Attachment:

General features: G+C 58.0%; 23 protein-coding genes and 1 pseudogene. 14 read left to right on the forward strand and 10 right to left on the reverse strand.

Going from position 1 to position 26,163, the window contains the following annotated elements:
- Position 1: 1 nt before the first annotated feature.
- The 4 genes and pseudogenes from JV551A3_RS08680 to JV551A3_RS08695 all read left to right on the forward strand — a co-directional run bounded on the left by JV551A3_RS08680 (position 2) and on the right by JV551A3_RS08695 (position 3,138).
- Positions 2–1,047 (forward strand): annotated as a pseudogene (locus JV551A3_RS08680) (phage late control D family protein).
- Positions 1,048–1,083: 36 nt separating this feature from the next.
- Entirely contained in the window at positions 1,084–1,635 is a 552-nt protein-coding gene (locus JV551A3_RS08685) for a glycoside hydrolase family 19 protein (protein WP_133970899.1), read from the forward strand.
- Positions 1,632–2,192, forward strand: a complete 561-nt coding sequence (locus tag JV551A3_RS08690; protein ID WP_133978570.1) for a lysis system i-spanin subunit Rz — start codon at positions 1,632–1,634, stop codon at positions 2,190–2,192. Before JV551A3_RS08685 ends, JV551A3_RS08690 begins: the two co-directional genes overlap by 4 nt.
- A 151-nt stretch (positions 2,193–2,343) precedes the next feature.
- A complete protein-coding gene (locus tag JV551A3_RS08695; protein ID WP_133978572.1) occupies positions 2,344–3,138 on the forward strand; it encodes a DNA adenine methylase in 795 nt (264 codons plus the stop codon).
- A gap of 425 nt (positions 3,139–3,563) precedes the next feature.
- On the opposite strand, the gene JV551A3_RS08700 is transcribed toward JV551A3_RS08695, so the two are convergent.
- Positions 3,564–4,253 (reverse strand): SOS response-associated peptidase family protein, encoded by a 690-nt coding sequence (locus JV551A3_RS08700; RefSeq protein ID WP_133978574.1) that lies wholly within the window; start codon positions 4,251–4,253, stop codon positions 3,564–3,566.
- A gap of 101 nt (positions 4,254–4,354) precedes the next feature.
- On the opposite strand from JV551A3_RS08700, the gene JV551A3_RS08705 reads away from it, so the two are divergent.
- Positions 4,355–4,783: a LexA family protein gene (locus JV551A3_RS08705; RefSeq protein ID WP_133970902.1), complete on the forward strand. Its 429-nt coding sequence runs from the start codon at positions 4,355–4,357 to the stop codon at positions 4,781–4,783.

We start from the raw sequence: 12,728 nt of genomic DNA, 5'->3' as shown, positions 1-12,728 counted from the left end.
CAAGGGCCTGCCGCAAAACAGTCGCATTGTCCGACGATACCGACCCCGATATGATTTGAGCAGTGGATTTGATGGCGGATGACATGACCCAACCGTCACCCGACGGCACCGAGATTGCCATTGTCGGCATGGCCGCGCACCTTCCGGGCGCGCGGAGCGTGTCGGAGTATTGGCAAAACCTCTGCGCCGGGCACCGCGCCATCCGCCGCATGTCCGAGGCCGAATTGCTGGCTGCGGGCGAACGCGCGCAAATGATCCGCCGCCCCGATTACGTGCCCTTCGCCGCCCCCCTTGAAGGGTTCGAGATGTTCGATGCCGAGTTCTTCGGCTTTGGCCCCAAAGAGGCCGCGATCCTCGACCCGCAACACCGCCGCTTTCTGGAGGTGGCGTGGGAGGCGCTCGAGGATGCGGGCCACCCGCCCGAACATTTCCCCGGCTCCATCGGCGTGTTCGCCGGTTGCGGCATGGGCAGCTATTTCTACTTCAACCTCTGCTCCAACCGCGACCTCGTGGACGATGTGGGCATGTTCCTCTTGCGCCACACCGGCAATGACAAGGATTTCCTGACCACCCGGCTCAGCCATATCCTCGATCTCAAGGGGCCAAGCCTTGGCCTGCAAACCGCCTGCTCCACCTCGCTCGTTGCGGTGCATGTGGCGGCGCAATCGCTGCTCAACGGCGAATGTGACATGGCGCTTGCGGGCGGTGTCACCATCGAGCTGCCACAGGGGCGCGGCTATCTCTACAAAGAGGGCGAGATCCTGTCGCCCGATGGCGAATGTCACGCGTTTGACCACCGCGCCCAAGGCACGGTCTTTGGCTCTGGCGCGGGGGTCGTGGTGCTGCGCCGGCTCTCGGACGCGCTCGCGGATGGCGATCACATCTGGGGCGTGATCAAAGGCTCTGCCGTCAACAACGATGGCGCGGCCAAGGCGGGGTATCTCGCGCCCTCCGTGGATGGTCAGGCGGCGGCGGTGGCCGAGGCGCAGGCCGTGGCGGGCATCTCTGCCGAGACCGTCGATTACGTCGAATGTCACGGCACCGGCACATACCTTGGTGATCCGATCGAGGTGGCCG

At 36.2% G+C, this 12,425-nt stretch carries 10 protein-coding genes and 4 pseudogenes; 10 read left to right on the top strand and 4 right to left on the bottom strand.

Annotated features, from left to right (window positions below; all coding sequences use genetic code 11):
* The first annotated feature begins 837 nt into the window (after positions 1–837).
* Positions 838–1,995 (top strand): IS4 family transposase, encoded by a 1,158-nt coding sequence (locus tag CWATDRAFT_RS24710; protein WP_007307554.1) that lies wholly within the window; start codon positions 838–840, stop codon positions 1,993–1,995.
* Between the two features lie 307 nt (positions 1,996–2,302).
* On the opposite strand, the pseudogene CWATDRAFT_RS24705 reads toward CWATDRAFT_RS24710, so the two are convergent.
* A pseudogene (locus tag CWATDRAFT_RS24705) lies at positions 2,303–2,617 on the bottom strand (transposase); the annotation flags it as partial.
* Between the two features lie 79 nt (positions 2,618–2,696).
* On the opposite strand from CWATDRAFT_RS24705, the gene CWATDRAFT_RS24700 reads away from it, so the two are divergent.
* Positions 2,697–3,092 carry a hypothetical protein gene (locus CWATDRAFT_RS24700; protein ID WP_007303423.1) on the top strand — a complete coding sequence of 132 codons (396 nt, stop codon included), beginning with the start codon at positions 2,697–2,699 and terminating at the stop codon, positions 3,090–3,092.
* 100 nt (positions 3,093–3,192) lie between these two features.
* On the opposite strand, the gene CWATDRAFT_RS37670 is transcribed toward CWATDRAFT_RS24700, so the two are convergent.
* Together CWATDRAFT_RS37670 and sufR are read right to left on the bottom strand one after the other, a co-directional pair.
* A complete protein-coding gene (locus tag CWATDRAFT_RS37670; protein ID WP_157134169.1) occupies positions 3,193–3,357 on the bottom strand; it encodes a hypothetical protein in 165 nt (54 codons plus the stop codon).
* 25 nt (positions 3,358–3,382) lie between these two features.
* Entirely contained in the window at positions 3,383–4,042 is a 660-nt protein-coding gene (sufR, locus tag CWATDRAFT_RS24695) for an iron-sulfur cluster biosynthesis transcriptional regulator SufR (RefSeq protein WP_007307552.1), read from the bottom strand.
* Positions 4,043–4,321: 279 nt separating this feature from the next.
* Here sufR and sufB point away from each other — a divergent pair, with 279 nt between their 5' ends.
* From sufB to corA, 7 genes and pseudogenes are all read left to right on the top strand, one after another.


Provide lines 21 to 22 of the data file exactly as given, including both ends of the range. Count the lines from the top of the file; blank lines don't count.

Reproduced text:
* The first annotated feature begins 837 nt into the window (after positions 1–837).
* Positions 838–1,995 (top strand): IS4 family transposase, encoded by a 1,158-nt coding sequence (locus tag CWATDRAFT_RS24710; protein WP_007307554.1) that lies wholly within the window; start codon positions 838–840, stop codon positions 1,993–1,995.